Monday, February 20, 2012

Immune Boosters and Natural Cold/Flu Remedies

It's been a tough cold and flu season this year for our household. I've had both the cold and the flu, all in a matter of 2 months. Mine had a lot to do with my insomnia and lack of sleep causing my immune system to weaken. My son had a cold a few weeks ago that consisted of a sinus infection. He woke up this morning with a deep chest cough. My husband had a cold a few weeks ago. Two natural ways we've been working on preventing and fighting the cold and flu includes Vitamin D3 and Elder Berry Syrup.

Vitamin D is known to boost the immune system and there is plenty of scientific evidence that it enhances your immunity and inhibits the development of autoimmunity. Our bodies naturally produce this vitamin when exposed to sunlight but during the Fall and Winter months, I make sure that we load up on Vitamin D3 supplements. You'll often times see Vitamin D2 and Vitamin D3 supplements on the shelves but it's important to chose the right one. D3 is naturally occurring in the our bodies. D2 is not and is derived from plants and enters the body through the diet.

Everett takes Rhino Gummy Vitamin D3/800 IU per serving (2 gummy bears). He loves taking them!

My husband and I take the Naturally Preferred brand (found at Fred Meyer) Vitamin D3/1,000 IU.

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The Elder Berry is widely known to be effective against 8 strains of influenza. It is as effective as vaccines, if not more superior, because the vaccine only covers known strains and strains mutate continually. One of my older brothers visits Israel several times a year and he informed me that doctors there are more likely to give sick individuals with the flu Elder Berry instead of the flu vaccine. It can also be useful for colds as well.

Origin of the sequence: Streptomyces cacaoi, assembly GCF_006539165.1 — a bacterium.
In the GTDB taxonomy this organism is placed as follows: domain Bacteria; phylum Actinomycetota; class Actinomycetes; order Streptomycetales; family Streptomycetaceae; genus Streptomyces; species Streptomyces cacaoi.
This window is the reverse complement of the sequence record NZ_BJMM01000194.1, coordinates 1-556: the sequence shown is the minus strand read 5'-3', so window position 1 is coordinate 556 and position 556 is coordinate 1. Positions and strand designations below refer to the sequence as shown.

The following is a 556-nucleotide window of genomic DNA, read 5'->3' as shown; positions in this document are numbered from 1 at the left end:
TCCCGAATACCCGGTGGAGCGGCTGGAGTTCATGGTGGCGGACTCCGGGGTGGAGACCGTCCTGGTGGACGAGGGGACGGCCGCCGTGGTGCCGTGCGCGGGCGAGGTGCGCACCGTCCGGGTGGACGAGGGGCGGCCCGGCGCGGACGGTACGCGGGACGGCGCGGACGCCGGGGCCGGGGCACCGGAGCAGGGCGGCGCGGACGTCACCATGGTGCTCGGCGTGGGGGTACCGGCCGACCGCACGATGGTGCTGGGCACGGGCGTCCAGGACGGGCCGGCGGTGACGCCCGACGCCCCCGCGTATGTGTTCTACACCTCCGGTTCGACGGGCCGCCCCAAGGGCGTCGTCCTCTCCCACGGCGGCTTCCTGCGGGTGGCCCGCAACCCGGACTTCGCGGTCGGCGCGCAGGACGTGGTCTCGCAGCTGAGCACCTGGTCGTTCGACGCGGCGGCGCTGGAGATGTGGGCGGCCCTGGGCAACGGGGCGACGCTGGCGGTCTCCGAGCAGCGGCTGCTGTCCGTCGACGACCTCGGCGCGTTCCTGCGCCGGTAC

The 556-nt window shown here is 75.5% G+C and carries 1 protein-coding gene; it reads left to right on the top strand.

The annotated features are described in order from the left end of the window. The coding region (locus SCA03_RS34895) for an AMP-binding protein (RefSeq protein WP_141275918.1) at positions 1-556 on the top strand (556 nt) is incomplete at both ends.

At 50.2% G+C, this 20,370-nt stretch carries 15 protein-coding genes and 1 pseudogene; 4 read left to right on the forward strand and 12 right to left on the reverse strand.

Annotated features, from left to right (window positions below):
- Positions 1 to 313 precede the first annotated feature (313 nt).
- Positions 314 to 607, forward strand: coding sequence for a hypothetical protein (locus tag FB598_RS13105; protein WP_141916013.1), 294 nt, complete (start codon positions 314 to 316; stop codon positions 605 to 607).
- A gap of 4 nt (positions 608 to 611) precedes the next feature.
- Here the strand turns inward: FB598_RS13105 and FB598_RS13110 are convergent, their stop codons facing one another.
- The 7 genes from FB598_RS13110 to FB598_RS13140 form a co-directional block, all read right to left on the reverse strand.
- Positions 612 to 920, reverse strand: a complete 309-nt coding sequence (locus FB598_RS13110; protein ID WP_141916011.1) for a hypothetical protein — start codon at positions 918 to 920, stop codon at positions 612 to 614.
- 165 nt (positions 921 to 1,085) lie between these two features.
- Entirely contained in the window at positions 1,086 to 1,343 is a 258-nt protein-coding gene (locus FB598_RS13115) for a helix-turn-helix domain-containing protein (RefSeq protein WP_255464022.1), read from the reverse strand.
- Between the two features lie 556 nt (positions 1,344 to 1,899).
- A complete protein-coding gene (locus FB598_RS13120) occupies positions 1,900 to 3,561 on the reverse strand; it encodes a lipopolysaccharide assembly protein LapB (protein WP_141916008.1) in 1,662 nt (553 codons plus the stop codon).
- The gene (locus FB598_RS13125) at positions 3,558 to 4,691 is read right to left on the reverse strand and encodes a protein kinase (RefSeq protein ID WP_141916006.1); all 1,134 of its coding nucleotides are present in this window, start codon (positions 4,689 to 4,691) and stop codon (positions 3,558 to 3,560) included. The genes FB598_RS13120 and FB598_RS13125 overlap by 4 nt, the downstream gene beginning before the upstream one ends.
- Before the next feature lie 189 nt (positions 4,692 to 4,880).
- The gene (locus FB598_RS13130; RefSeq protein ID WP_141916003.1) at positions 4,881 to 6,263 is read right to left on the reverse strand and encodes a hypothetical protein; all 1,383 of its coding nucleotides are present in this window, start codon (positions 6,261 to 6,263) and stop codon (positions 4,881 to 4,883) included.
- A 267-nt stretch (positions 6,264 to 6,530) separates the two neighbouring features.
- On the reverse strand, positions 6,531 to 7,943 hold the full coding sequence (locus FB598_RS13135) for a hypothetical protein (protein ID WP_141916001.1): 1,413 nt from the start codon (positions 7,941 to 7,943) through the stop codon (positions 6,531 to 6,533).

I have been purchasing 4 oz of Elder Berry syrup for $18. It is quite spendy. I finally decided to save a bit of money and make my own. Thanks to Brittany at The Pistachio Project, I used her recipe:

½ cup dried Elder Berries or 1 cup fresh Elder Berries
3 cups water
½ cup honey (raw is preferred)

Bring water to boil in a saucepan, add in Elder Berries and reduce to a simmer. Simmer for 30-45 minutes or until liquid has reduced by half. Let the syrup cool and then strain through a fine mesh sieve, cheesecloth, or muslin. Add in the honey once cool and stir. Store your Elder Berry syrup in a jar in the refrigerator. Alternatively, you can make large batches of Elder Berry syrup and can them in mason jars.

Keeps for 2-3 months

Usage Instructions
Daily Maintenance: Take 2 teaspoons daily for adults. Take 1 teaspoon daily for children

For Intensive Use: Take 2 teaspoons four times daily for adults. Take 1 teaspoon four times daily for children.

*Can be given to children over the age of 1.

I called my local Whole Foods to see if they had dried Elder Berries but they didn't so I purchased a pound for $10.50 from Mountain Rose Herbs. I don't often times buy things online in my attempt to buy locally and to support my local economy but Mountain Rose Herbs is a local company down in Eugene, Oregon!

My mom and I made our first batch of homemade syrup today and it turned out fantastic!

Dried Elder Berries

Simmering for 45 minutes

We used some mesh material that my mom had. You can buy 2 square yards of cheesecloth at Mountain Rose Herbs for only $3.50.

Strain syrup


Add in raw honey (my mom gets her honey from our Naturopathic Doctor. He's also a Beekeeper!)


We tripled Brittany's recipe and made 4 1/2 pints.

Everett and I both had a dose when we got home this evening. It turned out great and tasted delicious.

2 comments:

  1. Um! Awesome on the elderberry syrup! We need to get on that train! I hear lots about sambucal too. Do you take that at all? We do Vit D but definitely need any boost we can get!

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